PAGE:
Breast cancer, even at its initial stages, could be detected earlier and more accurately than current techniques using blood samples and a unique proteomics-based technology, according to findings of a study led by the Translational Genomics Research Institute (TGen), an affiliate of City of Hope.
Patrick Pirrotte, Ph.D., an Assistant Professor and Director of TGen's Collaborative Center for Translational Mass Spectrometry, and an international team of researchers developed a test that can detect infinitesimally small breast cancer biomarkers that are shed into the bloodstream from cells surrounding cancer known as extracellular matrix (ECM), according to the findings of their study recently published in the scientific journal Breast Cancer Research.
For decades, physicians have relied on mammography breast imaging to look for cancer in a quest to provide prevention, early detection and reduce deaths.
But the unintended consequences of both false positives and false negatives have off-set the hoped-for gains of this inexact type of screening, including complications from surgery and cardiovascular disease, and unnecessary biopsies of what turn out to be benign lesions.
ECM is the network of molecules - including collagen, enzymes and glycoproteins - that provide structural and biochemical support to surrounding cells, including cancer cells. During the early stages of cancer, these proteins and protein fragments - which form the tumour microenvironment - leak into circulating blood.
"Our data reinforces the idea that this release of ECM components into circulation, even at the earliest stages of malignancy, can be used to design a specific and sensitive biomarker panel to improve detection of breast cancer," said Dr. Pirrotte, the study's senior author. "Using a highly specific and sensitive protein signature, we devised and verified a panel of blood-based biomarkers that could identify the earliest stages of breast cancer, and with no false positives."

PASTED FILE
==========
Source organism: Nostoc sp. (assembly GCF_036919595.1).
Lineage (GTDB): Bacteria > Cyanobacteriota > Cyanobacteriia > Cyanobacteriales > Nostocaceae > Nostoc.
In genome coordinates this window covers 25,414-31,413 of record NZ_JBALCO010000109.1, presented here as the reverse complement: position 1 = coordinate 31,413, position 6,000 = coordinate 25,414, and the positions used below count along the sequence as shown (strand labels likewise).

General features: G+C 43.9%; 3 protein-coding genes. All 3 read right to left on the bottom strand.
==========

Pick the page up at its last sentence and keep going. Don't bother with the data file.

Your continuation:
To establish this protein signature, researchers employed blood samples from 20 patients with IDC breast cancer, and from 20 women without cancer who nonetheless had positive mammograms but benign pathology at biopsy.
These results were compared to five groups of individuals diagnosed with other cancers: ovarian, lung, prostate, colon and melanoma.
Because the number of ECM molecules in blood is relatively low, researchers relied on proteomics and new sample preparation enrichment techniques, including the use of hydrogel nanoparticles, to accurately detect cancer-associated biomarkers.
This technique binds proteins from ECM associated with cancer proliferation, migration, adhesion and metastasis, or the spread of cancer from one part of the body to another. Many of these proteins had never before been observed in blood samples.
"Our study results show a high degree of specificity of those markers as circulating proteins in breast cancer patients," said Khyatiben Pathak, Ph.D., a staff scientist in TGen's Collaborative Center for Translational Mass Spectrometry and a study author.
"Our results justify further studies with larger groups to evaluate whether this biomarker panel improves the positive predictive value of mammography for breast cancer detection."
The World Cancer Declaration recognises that to make major reductions in premature deaths, innovative education and training opportunities for healthcare workers in all disciplines of cancer control need to improve significantly.
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